to such research, can be viewed mathematically as a dynamic property space defined by the demographic characteristics of GA members. Empirical data from ten US cities and towns confirmed that the nature of this property space significantly influenced the life cycle of GAs in these communities.
importance of a scene in their development. Scene experiences motivate them to upgrade equipment, change the microphone setup or learning recording techniques or simply acting as a source of inspiration, given the variety and quality of other users’ sounds. Many of the interviewed core users have been
VNPS on people, organizations, communities, and societies in the instrumental sphere, affecting task accomplishment, while largely neglecting the expressive or emotional side of human life.
This is a huge mistake. Research in the past fifty years has clearly shown that all important decisions by
-system of such relevant variables. The socio-behavioral sciences, the biological or life sciences, and the physical sciences have discovered or identified thousands of Independent Variables or IVs (a-i-r), as predictors relevant to explaining and predicting human individual behavior. But interdisciplinary
the term biomass [ecology] ) states (p. 1) that, “Biomass is the mass of living biological organisms in a given area or ecosystem at a given time.” Global biomass adds up all the biomass for a particular type of organism. In the table of Global biomass (p. 3), cattle comprise an estimated 520 million
kind of religious ideology in their origin phases that promised a novel form of salvation, whether on earth or in the afterlife. One example is the Waldensians (Poor of Lyons) heretical medieval heresy sect, whose strong ideology from the time of origin included livingalife of poverty, street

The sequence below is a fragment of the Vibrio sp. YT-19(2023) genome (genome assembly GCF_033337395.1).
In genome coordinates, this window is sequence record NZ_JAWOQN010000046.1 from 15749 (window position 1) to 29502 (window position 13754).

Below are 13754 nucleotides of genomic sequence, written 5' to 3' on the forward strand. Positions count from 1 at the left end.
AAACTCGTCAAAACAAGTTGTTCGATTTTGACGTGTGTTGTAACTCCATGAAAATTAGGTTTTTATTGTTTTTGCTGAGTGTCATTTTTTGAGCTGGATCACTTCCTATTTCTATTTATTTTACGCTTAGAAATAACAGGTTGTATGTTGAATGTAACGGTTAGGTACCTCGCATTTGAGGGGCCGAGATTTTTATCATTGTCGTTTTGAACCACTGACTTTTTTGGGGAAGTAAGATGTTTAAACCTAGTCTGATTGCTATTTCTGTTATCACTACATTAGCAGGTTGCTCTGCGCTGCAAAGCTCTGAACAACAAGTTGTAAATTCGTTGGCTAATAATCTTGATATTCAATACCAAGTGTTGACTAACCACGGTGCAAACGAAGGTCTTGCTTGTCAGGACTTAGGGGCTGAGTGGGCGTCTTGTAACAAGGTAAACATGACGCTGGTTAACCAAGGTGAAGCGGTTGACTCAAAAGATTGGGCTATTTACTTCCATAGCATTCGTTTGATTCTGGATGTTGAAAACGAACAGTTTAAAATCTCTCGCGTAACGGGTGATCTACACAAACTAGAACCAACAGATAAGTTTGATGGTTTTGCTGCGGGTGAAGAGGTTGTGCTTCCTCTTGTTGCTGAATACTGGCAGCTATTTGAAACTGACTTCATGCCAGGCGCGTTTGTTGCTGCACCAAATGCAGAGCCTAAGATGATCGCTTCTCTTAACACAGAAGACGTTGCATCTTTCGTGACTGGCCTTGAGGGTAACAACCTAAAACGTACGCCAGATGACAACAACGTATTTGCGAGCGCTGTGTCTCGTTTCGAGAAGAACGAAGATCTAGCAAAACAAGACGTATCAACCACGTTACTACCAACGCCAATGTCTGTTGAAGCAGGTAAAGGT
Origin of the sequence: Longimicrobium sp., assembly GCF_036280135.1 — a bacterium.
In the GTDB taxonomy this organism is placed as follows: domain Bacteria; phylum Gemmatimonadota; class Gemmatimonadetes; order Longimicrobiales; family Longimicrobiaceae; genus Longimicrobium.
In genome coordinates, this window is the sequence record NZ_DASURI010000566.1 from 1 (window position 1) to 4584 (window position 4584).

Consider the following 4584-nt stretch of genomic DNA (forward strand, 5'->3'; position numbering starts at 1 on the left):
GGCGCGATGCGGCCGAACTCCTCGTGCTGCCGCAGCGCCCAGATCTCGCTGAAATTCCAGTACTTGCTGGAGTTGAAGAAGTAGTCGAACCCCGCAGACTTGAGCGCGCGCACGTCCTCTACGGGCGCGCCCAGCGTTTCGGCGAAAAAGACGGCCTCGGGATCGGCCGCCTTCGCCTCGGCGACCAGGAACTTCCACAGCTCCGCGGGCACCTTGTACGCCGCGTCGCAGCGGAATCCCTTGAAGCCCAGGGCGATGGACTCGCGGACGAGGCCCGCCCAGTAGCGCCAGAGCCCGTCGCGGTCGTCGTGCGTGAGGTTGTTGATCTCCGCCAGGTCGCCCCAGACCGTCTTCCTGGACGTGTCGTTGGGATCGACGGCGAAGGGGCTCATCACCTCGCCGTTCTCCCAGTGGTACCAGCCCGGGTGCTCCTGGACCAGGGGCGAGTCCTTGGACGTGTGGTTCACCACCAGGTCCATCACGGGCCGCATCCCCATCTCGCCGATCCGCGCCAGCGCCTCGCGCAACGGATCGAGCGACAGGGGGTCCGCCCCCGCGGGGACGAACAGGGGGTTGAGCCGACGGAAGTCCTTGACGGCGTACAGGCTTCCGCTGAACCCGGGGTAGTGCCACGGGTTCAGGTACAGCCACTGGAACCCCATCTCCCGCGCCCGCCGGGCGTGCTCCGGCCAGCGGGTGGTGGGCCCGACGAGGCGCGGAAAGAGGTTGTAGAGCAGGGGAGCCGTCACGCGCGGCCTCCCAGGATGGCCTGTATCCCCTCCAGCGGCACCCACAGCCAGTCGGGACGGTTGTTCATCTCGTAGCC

of diaspora business.
2. Migrants and Business Formations
A cursory examination of the history of migration suggests that movement of
humans was largely motivated by attempting to satisfy physiological, safety,
belongingness and love (social), esteem and self-actualization needs. These are
As Brubaker (2005) notes, great ambiguity plagues the social science literature
regarding the specific boundaries and characteristics of what constitutes a
‘diaspora.’ For example, some definitions1 limit their definitions to ‘transnational
populations living in a
their new life in a host country, immigrants need assistance in adjusting to the new environment, which motivates them to join associations that could provide information and offer help. After they have established themselves in a new country, they would be more likely to want to connect with and
the fields, states: “I used to be a day-labourer, today I am a businessman, and there are many like me. (…) we contract many foreigners, we produce many kilos of strawberries, we feed many households.” Antonio Pérez, while recounting the stage of his life when he started in intensive farming